Kayson is one of the biggest private companies working in Venezuela, but it came under scrutiny by oppositional media when it was clear that it had ties with the Iranian government.

    The company is owned by reformist technocrats, yet work closely with the current conservative government in Iran. When it comes to money-making machines, there seems to be no war between the political factions.

    Last year, leftist oppositional media accused reformist politicians to have shares or ownership in Kayson and because of these benefits their relatives can easily go back and fourth to Iran without difficulty.

    One of those ending up in the spotlight was Farrokh Negahdar, ex-leader of Fadaian Khalgh Organisation (Majority), who is now a main reformist figure abroad. He was accused to reap huge economic benefits and of being a conformist. Negahdar recently denied the accusation and said he is not the owner of the company but stated that one of his close relatives inside Iran owns it.

    Last month, another scandal for the company emerged when Tahmaseb Mazaheri, Khatami’s economic minister and Iran’s former central bank chief, was interrogated at Dusseldorf airport by German police for not indicating that he carried a 300 million Bolivar cheque (equivalent of nearly $70 million). Kayson denied assumptions that any suspicious activities were behind the episode, saying Mazaheri merely transported the check as a favor to the company.

    The incident brought more curiosity to the Kayson Company and its possible ties to the current Iranian government. At the same time reformists abroad, who have always warned the alternative movement to not go too far in its rhetoric and actions against the establishment, seems to believe the regime is capable of reform.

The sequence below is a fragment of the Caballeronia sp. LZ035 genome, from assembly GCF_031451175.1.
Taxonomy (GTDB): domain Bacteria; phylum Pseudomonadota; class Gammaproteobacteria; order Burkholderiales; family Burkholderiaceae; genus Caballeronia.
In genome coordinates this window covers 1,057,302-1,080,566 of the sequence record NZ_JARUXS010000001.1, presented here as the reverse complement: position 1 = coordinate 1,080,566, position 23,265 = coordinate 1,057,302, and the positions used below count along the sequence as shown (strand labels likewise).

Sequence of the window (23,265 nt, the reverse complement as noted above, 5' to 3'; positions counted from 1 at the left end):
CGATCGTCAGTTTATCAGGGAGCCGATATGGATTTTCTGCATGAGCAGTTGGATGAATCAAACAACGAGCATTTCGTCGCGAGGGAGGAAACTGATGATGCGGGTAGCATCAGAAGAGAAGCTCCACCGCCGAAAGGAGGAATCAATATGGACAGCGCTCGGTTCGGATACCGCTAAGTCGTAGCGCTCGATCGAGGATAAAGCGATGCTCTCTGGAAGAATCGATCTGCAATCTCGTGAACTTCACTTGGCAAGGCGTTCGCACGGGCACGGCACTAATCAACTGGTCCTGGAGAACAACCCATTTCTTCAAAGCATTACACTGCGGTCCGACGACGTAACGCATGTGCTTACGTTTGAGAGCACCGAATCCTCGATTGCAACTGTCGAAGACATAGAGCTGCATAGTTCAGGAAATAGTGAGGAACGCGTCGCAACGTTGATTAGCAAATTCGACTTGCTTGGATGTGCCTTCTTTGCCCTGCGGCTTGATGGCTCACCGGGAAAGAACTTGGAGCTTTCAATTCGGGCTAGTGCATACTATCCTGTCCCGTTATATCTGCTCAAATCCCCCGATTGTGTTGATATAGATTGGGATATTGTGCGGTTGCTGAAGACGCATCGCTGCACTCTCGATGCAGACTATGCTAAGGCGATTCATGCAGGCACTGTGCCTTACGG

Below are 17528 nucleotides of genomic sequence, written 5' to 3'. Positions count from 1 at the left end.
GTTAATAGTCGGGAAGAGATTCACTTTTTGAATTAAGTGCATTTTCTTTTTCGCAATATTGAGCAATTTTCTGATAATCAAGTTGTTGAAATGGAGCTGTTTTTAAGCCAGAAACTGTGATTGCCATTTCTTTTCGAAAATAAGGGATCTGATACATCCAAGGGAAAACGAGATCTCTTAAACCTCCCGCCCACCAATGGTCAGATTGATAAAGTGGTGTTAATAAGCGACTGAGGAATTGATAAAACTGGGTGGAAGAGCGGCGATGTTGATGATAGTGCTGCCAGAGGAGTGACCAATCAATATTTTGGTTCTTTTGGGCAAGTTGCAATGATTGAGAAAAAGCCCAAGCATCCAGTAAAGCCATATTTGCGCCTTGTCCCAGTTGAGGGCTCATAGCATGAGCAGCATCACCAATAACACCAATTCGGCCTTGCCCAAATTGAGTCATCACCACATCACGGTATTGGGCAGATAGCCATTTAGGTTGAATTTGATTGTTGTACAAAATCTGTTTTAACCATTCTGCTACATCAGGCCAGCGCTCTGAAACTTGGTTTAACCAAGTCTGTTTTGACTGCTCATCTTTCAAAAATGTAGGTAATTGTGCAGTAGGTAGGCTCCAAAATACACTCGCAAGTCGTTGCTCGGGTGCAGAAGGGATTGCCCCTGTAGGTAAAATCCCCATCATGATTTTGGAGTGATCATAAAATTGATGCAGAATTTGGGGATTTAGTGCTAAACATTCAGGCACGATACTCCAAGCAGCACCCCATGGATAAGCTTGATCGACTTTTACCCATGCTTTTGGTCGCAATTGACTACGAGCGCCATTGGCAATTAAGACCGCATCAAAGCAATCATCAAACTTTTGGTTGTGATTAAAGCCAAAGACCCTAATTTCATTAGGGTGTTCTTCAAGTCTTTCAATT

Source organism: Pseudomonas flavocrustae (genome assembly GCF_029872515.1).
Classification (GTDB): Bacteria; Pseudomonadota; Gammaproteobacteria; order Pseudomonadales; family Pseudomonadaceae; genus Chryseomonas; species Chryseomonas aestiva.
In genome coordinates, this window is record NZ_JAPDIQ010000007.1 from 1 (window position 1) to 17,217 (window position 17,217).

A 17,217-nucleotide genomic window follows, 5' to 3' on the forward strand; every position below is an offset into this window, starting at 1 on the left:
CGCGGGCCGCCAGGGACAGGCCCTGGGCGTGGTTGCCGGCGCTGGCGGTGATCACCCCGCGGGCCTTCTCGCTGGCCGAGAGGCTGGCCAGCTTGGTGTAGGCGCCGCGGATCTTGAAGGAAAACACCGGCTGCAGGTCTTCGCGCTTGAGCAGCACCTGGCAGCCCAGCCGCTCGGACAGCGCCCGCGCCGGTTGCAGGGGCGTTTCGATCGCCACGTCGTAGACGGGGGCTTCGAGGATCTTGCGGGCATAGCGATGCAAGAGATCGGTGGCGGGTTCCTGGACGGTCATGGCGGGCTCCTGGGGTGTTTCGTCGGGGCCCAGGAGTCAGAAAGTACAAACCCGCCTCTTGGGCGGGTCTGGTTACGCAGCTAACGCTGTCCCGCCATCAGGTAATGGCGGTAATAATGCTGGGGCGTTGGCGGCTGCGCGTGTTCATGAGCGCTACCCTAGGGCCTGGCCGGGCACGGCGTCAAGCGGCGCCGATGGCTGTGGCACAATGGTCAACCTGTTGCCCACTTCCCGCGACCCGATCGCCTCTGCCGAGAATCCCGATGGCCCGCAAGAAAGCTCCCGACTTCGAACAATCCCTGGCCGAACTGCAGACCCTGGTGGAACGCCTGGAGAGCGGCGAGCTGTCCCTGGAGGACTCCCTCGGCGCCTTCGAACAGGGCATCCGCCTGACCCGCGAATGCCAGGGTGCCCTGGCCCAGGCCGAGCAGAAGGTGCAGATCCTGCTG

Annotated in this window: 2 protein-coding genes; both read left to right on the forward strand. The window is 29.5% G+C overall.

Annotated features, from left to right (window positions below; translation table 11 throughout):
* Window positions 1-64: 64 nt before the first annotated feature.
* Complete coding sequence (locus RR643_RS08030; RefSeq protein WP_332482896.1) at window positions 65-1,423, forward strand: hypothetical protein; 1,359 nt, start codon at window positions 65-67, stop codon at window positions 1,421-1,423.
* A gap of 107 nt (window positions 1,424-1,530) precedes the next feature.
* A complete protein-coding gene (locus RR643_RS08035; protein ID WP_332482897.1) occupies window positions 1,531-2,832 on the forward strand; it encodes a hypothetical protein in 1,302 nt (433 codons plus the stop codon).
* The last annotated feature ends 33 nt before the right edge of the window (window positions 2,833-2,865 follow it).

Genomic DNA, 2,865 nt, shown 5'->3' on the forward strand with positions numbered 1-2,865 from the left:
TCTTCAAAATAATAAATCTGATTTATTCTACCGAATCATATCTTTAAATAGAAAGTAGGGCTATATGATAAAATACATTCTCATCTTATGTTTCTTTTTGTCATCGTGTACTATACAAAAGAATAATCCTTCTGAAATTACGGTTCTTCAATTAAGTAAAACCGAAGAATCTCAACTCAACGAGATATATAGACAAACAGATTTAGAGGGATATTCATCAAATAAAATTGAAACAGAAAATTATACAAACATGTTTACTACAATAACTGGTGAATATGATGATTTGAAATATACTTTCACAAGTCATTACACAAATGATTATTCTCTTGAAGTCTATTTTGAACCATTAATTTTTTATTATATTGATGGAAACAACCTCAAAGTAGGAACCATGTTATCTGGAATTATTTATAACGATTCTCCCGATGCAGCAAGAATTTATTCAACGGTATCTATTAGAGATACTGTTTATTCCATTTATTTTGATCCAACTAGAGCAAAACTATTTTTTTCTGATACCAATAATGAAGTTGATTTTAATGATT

They write letters to Khamenei and put forward demands to the head of the judiciary to show they believe in the legitimacy of the Islamic Republic.

    Such political games, negotiations and lobbying make segments of the traditional Iranian opposition angry and ultimately dissatisfied with anything less then the overthrow of the regime and the establishment of a laïque democratic republic.

    ********

    Some notes on the above items:

    Some thinking points here:

    Mazaheri was economic minister of REFORMIST (ANTI-Ahmedinejad) Iran president Mohammed Khatami.

    Kayson (Corporation) appears to be aligned with both Reformist and right-wing forces according to the article. In fact, if Kayson were a Western corporation, it would appear to be a CIA front for all its associations.

    Iran is Shia Islam and the Muslim Brotherhood is Sunni.

    Venezuela’s Hugo Chavez, for all his low-IQ, knee-jerk alliances, (and Nicolas Maduro, his successor) existed in opposition to Underground Reich forces that dominate Venezuelan society, including the Venezuelan petroleum-intelligence community nexus that intersects with its U.S. counterpart.

    The final question is the relevance of Mazaheri’s destination, Germany.

    Posted by R. Wilson | July 6, 2013, 12:55 am